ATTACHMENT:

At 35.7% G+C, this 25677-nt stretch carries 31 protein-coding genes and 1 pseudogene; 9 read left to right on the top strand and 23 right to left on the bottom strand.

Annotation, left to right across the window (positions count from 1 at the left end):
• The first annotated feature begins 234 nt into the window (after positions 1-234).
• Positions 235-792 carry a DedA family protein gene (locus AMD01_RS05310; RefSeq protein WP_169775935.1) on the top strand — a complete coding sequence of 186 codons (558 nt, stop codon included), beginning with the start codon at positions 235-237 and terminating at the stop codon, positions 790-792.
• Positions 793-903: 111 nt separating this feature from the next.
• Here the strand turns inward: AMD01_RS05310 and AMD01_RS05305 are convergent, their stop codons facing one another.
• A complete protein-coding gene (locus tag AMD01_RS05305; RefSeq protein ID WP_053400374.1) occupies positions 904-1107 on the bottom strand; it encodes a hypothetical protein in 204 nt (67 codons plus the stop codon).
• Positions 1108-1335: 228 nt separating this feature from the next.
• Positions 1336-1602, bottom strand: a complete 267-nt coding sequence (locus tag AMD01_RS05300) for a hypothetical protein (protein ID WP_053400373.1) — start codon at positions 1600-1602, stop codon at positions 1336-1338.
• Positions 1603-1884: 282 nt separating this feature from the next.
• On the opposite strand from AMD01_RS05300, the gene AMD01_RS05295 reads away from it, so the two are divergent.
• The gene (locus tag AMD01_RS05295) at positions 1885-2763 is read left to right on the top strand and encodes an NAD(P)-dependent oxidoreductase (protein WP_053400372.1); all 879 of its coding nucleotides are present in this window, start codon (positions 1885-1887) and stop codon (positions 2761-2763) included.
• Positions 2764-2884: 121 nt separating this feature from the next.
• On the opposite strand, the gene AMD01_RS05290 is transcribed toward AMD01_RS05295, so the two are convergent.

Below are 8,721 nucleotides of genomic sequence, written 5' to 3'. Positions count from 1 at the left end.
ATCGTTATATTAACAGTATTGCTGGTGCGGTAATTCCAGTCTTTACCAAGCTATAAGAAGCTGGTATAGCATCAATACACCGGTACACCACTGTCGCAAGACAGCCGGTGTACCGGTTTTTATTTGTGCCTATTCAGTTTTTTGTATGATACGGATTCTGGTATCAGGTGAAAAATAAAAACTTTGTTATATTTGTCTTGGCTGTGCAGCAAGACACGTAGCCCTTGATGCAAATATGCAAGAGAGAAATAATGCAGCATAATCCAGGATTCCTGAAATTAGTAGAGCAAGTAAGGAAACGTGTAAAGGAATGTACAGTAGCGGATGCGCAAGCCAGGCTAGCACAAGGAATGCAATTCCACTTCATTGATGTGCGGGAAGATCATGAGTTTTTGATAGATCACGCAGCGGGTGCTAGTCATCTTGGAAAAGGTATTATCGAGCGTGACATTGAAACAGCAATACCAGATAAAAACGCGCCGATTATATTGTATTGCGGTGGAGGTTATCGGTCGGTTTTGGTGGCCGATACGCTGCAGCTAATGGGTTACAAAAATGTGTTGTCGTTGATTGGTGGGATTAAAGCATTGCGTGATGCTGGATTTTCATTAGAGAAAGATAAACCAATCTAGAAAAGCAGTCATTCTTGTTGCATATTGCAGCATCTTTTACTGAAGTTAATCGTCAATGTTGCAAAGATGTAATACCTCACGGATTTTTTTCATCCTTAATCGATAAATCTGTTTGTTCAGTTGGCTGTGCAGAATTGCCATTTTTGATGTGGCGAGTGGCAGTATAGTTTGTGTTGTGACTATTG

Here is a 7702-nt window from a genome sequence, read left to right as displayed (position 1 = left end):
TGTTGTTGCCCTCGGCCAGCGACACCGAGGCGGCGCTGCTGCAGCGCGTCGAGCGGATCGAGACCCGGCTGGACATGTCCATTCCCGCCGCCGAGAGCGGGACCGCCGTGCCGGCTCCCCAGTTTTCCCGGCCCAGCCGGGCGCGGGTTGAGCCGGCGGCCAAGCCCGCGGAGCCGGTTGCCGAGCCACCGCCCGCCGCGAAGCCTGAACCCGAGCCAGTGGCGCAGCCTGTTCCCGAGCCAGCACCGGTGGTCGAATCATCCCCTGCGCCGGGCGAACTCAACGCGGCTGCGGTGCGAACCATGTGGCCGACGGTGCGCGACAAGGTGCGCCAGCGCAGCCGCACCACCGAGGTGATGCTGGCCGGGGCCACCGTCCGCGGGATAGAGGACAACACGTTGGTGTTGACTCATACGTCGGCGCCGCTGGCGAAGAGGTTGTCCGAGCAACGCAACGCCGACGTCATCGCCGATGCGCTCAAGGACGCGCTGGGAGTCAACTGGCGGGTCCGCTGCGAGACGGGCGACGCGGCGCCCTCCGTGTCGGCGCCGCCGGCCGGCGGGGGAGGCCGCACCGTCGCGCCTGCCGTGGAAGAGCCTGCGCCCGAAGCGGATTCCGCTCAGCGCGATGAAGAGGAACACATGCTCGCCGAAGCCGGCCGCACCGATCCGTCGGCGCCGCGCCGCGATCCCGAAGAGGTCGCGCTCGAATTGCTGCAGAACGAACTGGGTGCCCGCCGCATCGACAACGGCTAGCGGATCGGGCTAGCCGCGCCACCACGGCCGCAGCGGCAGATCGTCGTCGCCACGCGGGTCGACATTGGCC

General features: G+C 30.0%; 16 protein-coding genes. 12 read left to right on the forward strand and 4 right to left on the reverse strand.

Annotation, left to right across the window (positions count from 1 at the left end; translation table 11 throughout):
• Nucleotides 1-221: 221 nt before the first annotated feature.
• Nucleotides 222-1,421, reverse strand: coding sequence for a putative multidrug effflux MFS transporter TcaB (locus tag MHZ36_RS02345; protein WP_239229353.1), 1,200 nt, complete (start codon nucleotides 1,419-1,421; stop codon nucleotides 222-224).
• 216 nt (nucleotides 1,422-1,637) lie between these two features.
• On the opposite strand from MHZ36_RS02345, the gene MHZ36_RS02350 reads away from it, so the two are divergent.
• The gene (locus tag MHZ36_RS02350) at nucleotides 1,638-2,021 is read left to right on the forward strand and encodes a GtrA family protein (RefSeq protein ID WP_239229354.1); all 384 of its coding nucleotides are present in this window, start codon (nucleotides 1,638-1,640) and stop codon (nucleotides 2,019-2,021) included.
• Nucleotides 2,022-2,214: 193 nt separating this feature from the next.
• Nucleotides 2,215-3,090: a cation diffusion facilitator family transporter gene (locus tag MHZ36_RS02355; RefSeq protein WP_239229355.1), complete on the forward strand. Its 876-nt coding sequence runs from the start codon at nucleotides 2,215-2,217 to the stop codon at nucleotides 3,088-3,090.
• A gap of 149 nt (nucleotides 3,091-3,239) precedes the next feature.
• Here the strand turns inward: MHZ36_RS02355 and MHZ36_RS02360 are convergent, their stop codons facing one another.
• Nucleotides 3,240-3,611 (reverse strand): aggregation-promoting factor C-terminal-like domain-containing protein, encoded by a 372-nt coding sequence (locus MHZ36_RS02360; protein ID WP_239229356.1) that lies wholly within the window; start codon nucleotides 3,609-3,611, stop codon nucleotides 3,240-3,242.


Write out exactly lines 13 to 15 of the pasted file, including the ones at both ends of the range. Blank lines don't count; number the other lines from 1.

• Positions 2764-2884: 121 nt separating this feature from the next.
• On the opposite strand, the gene AMD01_RS05290 is transcribed toward AMD01_RS05295, so the two are convergent.

Below are 8,721 nucleotides of genomic sequence, written 5' to 3'. Positions count from 1 at the left end.